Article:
Standing Up to Hatred on Cable Street | Facing History & Ourselves
Facing History & Ourselves
Woman struggling with police as she is arrested for being an anti-fascist

Standing Up to Hatred on Cable Street

Students study the Battle of Cable Street in London by examining testimonies of individuals who demonstrated against fascist leader Oswald Mosley.


Two 50-min class periods


English — UK


This resource is intended for educators in the United Kingdom.


About This Lesson

A few years after the signing of the 1948 Universal Declaration of Human Rights, Eleanor Roosevelt gave a speech at the United Nations which she called “Where Do Human Rights Begin?” In her view, human rights began,

In small places, close to home—so close and so small that they cannot be seen on any maps of the world. Yet they are the world of the individual person; the neighbourhood he lives in; the school or college he attends; the factory, farm or office where he works. Such are the places where every man, woman, and child seeks equal justice, equal opportunity, equal dignity without discrimination. Unless these rights have meaning there, they have little meaning anywhere. Without concerned citizen action to uphold them close to home, we shall look in vain for progress in the larger world. 1

The final lessons of this scheme of work explore the theme of “Choosing to Participate,” inviting students to envision the ways that they might contribute to the process of creating a more humane, fair, and compassionate environment “in small places, close to home,” such as their schools and local communities. To achieve this end, in the next three lessons, students will learn how different groups of people came together in solidarity to confront injustices in their communities during the 1936 Battle of Cable Street and the 1963 Bristol Bus Boycott and examine the strategies that individuals and groups used to take action and demand change in the face of antisemitism and racial discrimination.

In this two-period lesson, students will study the Battle of Cable Street in London, where Jews, Irish labourers and dockworkers, Communists, and members of the Labour Party came together to protest against Fascist leader Oswald Mosley and his Blackshirts when they attempted to march through London’s East End on 4th October 1936. First, students will preview images from this historic event and use them to make predictions about what may have happened. Then they will listen to a BBC Witness audio account in which social historian Bill Fishman recalls his experience sneaking out of his house as a teenager to join the hundreds of thousands of protesters who crowded Whitechapel, Shoreditch, and the surrounding areas to protest Mosley’s march. In the second period of this lesson, students will deepen their understanding of the Battle of Cable Street by reading an article commemorating the event’s 80th anniversary in 2016. They will then consider their own responsibility to take action when they encounter racism, antisemitism, and prejudice in their communities today.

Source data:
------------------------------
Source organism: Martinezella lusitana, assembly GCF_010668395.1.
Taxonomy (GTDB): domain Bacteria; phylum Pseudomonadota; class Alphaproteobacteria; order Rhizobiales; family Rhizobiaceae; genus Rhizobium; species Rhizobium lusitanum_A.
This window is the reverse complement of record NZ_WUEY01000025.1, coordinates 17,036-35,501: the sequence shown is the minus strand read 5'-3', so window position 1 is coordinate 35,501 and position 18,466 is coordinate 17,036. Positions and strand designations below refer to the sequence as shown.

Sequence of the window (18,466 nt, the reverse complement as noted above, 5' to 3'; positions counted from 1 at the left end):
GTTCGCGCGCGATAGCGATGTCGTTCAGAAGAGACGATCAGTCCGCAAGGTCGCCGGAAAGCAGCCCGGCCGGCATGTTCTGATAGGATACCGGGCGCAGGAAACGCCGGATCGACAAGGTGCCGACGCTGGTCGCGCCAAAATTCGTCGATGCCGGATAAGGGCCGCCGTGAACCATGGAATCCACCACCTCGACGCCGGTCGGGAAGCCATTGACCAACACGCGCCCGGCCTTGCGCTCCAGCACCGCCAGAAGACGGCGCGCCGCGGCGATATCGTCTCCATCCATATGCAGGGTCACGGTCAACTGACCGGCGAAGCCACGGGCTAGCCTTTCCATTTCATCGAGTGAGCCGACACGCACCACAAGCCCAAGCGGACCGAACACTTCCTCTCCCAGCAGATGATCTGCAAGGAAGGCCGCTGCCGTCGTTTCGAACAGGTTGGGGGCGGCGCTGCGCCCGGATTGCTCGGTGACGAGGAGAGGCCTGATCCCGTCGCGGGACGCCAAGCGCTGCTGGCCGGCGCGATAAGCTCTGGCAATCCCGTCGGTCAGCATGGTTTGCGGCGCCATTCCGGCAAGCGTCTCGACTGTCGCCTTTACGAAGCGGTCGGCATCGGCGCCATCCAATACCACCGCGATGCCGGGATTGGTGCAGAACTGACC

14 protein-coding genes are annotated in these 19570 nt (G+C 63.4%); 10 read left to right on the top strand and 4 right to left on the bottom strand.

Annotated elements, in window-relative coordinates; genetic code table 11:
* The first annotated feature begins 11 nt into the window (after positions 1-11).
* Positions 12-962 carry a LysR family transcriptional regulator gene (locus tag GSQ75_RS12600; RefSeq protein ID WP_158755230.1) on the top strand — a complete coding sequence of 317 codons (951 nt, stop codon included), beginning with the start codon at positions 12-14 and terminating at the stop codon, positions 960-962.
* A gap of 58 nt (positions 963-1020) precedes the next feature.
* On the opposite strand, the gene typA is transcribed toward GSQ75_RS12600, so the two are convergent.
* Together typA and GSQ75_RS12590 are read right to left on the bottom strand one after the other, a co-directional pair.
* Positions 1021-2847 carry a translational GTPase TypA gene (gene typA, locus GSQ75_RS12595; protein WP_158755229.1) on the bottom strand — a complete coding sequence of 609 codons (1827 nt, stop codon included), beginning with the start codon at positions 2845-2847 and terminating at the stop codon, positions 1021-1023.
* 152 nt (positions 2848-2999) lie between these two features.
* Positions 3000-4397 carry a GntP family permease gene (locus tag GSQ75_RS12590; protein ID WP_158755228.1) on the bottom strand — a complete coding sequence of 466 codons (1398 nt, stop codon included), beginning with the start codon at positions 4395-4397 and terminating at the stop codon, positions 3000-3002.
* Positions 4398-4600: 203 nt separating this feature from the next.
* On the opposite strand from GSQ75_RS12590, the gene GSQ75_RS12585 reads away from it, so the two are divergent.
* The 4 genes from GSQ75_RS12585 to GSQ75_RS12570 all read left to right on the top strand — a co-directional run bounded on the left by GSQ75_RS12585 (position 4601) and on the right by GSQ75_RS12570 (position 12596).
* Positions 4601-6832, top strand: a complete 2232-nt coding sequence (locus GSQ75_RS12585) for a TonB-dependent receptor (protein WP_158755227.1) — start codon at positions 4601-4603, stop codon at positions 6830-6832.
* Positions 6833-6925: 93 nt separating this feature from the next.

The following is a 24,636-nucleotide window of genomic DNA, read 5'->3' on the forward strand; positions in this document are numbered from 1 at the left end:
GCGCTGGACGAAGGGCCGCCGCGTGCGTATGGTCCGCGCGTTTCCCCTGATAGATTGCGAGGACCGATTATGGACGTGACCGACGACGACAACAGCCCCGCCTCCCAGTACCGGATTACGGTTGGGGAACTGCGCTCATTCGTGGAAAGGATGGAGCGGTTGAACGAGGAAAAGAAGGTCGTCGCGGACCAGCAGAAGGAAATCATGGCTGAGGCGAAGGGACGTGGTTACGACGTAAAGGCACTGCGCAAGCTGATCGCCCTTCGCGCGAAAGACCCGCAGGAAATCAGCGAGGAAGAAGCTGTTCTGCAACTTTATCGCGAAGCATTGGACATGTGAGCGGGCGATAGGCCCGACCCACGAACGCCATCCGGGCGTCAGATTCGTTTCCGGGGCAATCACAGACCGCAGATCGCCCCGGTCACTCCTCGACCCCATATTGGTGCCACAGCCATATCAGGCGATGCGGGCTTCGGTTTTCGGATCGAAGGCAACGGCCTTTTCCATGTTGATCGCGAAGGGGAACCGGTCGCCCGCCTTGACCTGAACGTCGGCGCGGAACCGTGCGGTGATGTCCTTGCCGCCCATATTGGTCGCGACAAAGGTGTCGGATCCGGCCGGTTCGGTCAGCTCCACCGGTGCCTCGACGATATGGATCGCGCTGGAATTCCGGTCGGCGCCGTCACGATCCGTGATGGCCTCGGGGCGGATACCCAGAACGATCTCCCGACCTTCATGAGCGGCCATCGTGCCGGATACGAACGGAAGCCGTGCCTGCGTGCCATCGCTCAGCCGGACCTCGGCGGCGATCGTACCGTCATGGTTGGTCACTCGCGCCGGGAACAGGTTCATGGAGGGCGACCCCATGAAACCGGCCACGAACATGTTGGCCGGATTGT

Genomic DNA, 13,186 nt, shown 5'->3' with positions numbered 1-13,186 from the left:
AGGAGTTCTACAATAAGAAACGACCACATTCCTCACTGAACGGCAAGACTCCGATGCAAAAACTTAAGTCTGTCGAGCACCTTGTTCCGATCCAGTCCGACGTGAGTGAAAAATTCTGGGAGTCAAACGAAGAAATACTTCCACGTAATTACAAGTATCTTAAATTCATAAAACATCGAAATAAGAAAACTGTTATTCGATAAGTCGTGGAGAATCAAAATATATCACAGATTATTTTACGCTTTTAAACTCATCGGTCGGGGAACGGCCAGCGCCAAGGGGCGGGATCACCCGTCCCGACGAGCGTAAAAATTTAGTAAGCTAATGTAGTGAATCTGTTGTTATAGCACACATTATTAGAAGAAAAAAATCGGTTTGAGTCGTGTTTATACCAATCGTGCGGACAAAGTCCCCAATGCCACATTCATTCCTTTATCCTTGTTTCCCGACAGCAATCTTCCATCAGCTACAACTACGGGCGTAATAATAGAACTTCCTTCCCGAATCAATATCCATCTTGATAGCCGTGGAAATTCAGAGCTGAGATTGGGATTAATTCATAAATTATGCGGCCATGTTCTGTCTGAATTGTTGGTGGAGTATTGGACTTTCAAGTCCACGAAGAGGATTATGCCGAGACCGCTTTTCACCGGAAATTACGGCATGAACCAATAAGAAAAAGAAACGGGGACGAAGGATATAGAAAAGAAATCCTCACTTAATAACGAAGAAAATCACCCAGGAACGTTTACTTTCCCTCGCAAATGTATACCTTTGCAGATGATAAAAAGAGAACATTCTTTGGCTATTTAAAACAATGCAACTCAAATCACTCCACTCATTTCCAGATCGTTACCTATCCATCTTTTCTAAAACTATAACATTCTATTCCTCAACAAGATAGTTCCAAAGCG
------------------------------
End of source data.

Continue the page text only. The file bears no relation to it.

• 1Eleanor Roosevelt, “Where Do Human Rights Begin?” in Courage in a Dangerous World, ed. Allida M. Black (New York: Columbia University Press, 1999), 190.

What must individuals do and value in order to bring about a more humane, just, and compassionate society?

What can the Battle of Cable Street teach us about the importance of individuals and groups working in solidarity against discrimination, racism, and antisemitism?

  • Students will illustrate and describe key events from the 1936 Battle of Cable Street in London’s East End.
  • Students will discuss the factors that can influence an individual or group to take or not take action against injustice.
  • Students will recognise the power of individuals and groups to enact change when they work in solidarity in the face of racism and discrimination.

This lesson is designed to fit into two 50-min class periods and includes:

  • 7 activities
  • 1 audio
  • 1 reading
  • 1 image gallery
  • 3 handouts

In October 2016, London commemorated the 80th anniversary of the historic Battle of Cable Street where up to 200,000 men, women, and children gathered to protest a march through East London led by Oswald Mosley and the British Union of Fascists (BUF). A former member of Parliament known for his public speaking skills, Mosley founded the BUF in 1932, and within two years membership had grown to 50,000. In the years leading up to the Battle of Cable Street, the BUF had developed a reputation for its attacks on Jews and Communists, going so far as to describe Jews as “rats and vermin from the gutter of Whitechapel.” 2  Posters announcing the 4th October event were distributed in September, and political leaders in the East End petitioned Home Secretary Sir John Simon to ban the march; however, their request was denied. On 2nd October, the Jewish People’s Council presented a second petition with 100,000 signatures to request that the march be banned on the grounds that the “avowed object of the Fascist movement in Great Britain is the incitement of malice and hatred against sections of the population.” 3  Despite these efforts, the British government allowed the march to proceed as planned and assigned 7,000 members of the police force to accompany it.

In the streets of the East End, Jewish residents (many of whom had fled Tsarist pogroms), Irish dock workers and labourers (many of whom had left famine and poverty in their own country), along with Communists and Labour Party members gathered to demonstrate against Mosley and his Blackshirts. Together, they barricaded streets and blocked the intersection of Whitechapel High Street, which forced the march to reroute via Cable Street where the demonstrators had overturned a brick truck and created barricades, once again blocking the route. In the spirit of Spain’s anti-fascist movement, protesters yelled “No Pasarán! They Shall Not Pass!” The streets became violent as police charged the crowd to clear a path for the marchers, while children were instructed to throw their marbles under the hooves of the police officers’ horses, causing them to stumble and fall. Women emptied chamber pots and debris from above and protested alongside the men in the streets, and demonstrators threw rotten fruit and stones. Records suggest that most of the confrontations occurred between the police and the demonstrators, and not the marchers, with only six Fascists arrested out of a total of the 85, which included some women and juveniles. 4  In the end, anti-fascist demonstrators celebrated as Mosley and the BUF members were forced to turn back.